When these curious cats encounter a metronome, they have quite the unusual reaction to its sound.
You would think that a cat would enjoy a metronome. The wand waves back and forth, and there's even an intriguing clicking noise which synchronizes with the wand's rhythmic movement. Musicians use metronomes to help themselves stay at a steady tempo, and visually, a metronome probably looks a lot like a toy to a cat.
Unless that cat is Snooky. Snooky, an orange tabby, doesn't know quite what to make of the metronome. She approaches cautiously, and definitely internalizes (and externalizes) the beat. Her friend is drawn to the sound as well.
You simply have to watch this video to watch their very unusual reactions.
Are you a cat-owning musician? Depending on the instrument that you play, or whether you sing, your cat may or may not enjoy your musicality. Some instruments, such as the flute or piccolo, reach such high pitches that they can irritate cats. And some cats may simply be afraid of the noise created by an instrument. Remember, cats have sensitive hearing, so even if your instrument doesn't bother you, that doesn't mean that your cat will feel the same way.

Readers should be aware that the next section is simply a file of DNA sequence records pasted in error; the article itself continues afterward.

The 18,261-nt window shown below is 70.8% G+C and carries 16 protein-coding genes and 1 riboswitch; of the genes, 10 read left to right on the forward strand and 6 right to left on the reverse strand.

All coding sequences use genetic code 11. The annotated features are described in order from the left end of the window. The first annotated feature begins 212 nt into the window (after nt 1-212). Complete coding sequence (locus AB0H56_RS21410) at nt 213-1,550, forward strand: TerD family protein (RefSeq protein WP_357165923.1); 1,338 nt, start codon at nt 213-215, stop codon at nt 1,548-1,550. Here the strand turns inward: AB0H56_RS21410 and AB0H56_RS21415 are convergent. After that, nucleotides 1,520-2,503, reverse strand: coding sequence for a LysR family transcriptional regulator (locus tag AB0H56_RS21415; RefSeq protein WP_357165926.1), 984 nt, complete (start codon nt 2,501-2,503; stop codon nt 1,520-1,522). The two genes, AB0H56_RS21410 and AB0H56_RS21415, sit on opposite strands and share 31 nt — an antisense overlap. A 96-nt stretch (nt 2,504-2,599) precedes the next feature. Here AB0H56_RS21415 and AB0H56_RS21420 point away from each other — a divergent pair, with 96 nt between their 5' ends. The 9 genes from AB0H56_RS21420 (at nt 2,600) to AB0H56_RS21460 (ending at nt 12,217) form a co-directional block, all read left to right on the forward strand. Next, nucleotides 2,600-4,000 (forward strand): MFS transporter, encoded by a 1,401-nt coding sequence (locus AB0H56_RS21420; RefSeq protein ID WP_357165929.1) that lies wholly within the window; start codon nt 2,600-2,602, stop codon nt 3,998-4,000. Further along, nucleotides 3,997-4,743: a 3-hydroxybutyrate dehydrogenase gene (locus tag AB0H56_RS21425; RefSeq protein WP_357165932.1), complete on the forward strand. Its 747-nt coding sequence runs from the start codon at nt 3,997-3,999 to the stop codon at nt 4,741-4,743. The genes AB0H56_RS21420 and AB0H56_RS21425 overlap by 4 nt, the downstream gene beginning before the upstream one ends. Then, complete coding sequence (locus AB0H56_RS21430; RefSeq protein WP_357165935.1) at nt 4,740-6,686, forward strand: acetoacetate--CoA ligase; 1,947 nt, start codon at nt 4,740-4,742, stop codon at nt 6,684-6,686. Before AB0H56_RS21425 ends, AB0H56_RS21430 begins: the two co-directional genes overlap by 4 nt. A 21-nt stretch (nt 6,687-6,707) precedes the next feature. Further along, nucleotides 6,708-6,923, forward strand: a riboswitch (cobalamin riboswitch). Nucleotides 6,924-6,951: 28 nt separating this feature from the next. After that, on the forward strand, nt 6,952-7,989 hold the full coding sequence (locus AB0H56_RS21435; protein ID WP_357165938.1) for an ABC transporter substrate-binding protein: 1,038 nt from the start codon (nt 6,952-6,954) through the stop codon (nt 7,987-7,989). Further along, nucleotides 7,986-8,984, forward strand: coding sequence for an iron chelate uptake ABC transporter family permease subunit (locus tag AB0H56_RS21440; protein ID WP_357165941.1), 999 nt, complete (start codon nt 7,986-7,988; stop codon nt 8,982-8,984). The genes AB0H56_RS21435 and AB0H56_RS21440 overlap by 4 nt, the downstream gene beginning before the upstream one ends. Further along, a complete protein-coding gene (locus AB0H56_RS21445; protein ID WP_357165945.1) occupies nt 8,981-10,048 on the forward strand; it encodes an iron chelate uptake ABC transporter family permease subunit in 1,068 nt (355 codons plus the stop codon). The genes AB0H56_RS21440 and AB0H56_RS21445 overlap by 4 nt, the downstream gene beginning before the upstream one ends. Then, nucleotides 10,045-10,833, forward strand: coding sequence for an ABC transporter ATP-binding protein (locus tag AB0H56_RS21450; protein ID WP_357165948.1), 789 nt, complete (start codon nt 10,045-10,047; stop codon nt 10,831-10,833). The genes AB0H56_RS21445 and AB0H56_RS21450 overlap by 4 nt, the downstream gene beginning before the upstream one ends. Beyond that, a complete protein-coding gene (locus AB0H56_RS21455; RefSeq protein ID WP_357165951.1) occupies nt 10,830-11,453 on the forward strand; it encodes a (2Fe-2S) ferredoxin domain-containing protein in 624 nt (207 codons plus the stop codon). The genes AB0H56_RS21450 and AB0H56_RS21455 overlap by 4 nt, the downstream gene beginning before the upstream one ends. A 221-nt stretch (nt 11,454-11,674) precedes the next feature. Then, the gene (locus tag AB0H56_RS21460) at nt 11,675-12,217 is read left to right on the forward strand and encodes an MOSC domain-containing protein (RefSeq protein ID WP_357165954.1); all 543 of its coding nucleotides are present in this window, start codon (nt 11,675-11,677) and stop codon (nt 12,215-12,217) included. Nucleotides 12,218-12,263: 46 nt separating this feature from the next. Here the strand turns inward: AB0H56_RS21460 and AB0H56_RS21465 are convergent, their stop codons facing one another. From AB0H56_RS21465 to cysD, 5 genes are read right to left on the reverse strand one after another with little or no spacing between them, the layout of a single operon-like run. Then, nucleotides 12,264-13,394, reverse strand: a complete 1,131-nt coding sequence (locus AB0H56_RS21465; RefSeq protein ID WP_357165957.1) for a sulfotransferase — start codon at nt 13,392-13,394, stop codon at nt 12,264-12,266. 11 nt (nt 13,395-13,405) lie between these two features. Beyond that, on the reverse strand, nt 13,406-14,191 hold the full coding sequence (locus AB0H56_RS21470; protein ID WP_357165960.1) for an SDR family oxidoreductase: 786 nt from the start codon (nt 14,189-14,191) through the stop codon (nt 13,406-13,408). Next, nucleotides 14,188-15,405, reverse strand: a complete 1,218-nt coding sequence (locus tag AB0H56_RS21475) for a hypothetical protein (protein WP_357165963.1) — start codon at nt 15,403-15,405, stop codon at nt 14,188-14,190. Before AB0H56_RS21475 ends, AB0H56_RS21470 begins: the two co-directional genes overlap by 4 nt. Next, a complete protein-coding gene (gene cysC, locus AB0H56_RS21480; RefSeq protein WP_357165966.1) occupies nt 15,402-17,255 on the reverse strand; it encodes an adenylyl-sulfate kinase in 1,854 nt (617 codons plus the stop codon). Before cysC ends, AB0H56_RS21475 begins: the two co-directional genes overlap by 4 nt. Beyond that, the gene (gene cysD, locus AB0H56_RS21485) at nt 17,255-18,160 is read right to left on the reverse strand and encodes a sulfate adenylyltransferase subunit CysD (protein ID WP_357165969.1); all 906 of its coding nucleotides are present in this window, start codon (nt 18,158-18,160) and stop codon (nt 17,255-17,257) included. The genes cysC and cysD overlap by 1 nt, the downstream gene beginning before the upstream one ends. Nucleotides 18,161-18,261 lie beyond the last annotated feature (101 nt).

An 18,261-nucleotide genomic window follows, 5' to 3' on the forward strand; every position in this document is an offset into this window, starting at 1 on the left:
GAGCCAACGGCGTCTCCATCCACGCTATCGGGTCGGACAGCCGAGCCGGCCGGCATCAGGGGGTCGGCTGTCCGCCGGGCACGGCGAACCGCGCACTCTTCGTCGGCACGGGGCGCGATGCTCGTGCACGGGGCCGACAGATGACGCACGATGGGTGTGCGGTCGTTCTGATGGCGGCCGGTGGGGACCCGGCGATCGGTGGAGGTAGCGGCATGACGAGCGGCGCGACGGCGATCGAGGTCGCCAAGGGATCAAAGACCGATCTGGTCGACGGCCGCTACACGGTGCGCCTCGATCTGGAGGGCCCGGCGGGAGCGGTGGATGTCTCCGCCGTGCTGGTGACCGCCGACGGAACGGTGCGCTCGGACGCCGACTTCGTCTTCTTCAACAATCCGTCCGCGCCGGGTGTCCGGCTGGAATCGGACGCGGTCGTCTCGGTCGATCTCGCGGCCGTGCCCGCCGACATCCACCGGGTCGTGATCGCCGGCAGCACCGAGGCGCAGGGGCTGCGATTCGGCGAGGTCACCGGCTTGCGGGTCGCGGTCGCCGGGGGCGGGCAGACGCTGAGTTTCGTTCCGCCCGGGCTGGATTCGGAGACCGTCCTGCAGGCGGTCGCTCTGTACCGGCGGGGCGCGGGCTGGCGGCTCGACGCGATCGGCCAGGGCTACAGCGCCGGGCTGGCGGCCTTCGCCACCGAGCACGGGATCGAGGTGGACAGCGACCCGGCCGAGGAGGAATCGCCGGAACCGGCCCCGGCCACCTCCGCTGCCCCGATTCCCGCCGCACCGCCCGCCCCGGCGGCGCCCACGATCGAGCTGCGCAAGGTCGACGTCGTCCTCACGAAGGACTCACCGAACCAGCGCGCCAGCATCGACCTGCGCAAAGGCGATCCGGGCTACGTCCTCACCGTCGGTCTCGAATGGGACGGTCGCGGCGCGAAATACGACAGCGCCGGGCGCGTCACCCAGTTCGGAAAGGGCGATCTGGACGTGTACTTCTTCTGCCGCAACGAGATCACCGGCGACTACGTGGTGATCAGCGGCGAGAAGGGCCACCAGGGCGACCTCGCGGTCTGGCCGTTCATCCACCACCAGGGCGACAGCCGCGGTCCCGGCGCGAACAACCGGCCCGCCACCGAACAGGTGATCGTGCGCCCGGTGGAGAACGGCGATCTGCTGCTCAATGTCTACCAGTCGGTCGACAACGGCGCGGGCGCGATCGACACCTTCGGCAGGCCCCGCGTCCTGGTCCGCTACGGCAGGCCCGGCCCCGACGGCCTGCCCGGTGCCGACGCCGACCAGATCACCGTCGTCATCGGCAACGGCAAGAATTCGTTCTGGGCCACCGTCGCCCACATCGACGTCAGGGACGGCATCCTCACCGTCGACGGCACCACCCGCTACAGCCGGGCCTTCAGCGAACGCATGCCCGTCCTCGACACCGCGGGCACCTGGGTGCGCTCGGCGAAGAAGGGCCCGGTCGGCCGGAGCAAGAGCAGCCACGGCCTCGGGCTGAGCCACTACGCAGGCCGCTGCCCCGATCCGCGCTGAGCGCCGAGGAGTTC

If you want to find a way for your cat to peacefully exist while you're still able to practice, there are a few potential solutions. Try to designate a certain room as your practice room, and close the door when you're practicing so that your cat can relax in another place in the house. Adding some soundproofing panels can further help to keep the sound contained, which both your cat and your neighbors will appreciate.
And if you bring home a new cat, be sure to give them some time to get acclimated with your instruments and with your practicing. Just like the cats in the video above explored the metronome, your cat may need a chance to inspect and get used to the instruments that you play. With a bit of planning, cats can get used to hearing you practice.